Losses to violence spur locals to come together for change

It took a long time for Domanique Townsend to accept that her little brother was gone.
Todd Mitchell was just 13 when he was fatally shot in Pleasantville along with another teen on Dec. 5, 2012.
Seeing the boy his loved ones called “Doodie” in a casket changed her, said Townsend, herself just 17 at the time.
“I didn’t know how to take it at first, it was tragic,” she said. “I just knew my brother’s personality. I tried to put in my mind to stay strong because he would want me to stay strong and take care of my family.”

She has watched as her mother, Kellie Cors-Atherly, found a way out from under the grief to become a leader in the community looking to help others.
Cors-Atherly’s group, Peace Amongst the Youth, recently held a “Day of Remembrance” for National Crime Victims’ Rights Week.
“It was hard to watch your mom grieve over the loss of her child while trying to continue to raise her other children so her becoming a leader in the community was life-changing,” Townsend said. “You don’t think you would come out of the state of depression in losing a child.”
Wanting to help, Shannon Washington Sr. created a video montage showing many of those lost to violence.
“We came together because she wants to give back to the victims who have been affected and families who have been impacted in many ways,” said Washington, who lives in Pleasantville. “I definitely wanted to play a part the best way I knew how, and that’s through video and photography.”

Washington also helped those family members shared their own stories.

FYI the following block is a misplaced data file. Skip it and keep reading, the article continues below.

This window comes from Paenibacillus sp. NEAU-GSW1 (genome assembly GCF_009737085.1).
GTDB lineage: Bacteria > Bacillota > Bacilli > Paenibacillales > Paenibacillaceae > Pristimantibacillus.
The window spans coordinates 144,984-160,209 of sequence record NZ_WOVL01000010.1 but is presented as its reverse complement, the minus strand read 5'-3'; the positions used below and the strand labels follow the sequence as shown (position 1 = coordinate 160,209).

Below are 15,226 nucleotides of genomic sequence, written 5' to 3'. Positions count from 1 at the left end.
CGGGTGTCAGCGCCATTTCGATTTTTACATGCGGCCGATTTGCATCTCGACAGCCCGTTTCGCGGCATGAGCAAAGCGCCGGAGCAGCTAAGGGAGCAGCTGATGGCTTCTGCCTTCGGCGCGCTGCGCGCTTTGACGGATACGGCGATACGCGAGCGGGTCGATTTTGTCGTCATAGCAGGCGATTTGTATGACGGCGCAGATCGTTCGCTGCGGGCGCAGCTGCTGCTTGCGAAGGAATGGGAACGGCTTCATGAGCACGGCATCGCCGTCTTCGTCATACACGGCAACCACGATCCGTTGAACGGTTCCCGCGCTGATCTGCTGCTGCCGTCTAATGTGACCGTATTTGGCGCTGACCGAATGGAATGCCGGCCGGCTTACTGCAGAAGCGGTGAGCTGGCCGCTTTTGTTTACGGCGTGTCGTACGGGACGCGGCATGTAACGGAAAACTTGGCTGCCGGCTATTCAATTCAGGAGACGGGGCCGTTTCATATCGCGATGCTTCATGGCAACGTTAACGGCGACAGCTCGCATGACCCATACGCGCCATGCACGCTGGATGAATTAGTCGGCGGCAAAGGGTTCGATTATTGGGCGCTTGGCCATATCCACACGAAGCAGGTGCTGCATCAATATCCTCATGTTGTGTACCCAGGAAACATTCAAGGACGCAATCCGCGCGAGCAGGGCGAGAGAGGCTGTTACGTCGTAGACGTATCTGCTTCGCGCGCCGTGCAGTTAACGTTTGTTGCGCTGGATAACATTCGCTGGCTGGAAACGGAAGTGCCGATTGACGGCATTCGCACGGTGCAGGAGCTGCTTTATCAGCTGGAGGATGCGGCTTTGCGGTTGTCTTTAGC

The videos were played during last week’s gathering at Atlantic City’s All Wars Building.
In addition to finding ways to lead area children on a better path, Cors-Atherly works to educate those left behind on how to get the help they need from the system.
“We all are trying to pull together to help this young generation see the pain that it’s causing,” she said.
Joyce McKinnon’s killing is considered unsolved, although Grant knows who did it.
She’s been told there is not enough evidence to convict the man.
“The gentleman who caused this received 58 years,” she said, speaking of Sellers Ingram, who was believed to be the target of the shooting.
Ingram is currently in New Jersey State Prison for the killing of 19-year-old Jamal Smith three days before McKinnon was killed. It was believed the shooting at McKinnon’s home was retaliation.

Events like the Day of Remembrance are “very important because this community is starting to self-destruct,” Townsend said.
“I know how they felt when they thought they had nowhere to go,” Townsend said of the importance of her mother’s work. “You feel like you’re alienated when a loved one is lost to murder because people don’t talk about it.
“To see that (Cors-Atherly) is trying to make a difference in this community, it really gives me hope,” she continued. “It gives me dreams. She’s a big inspiration.”

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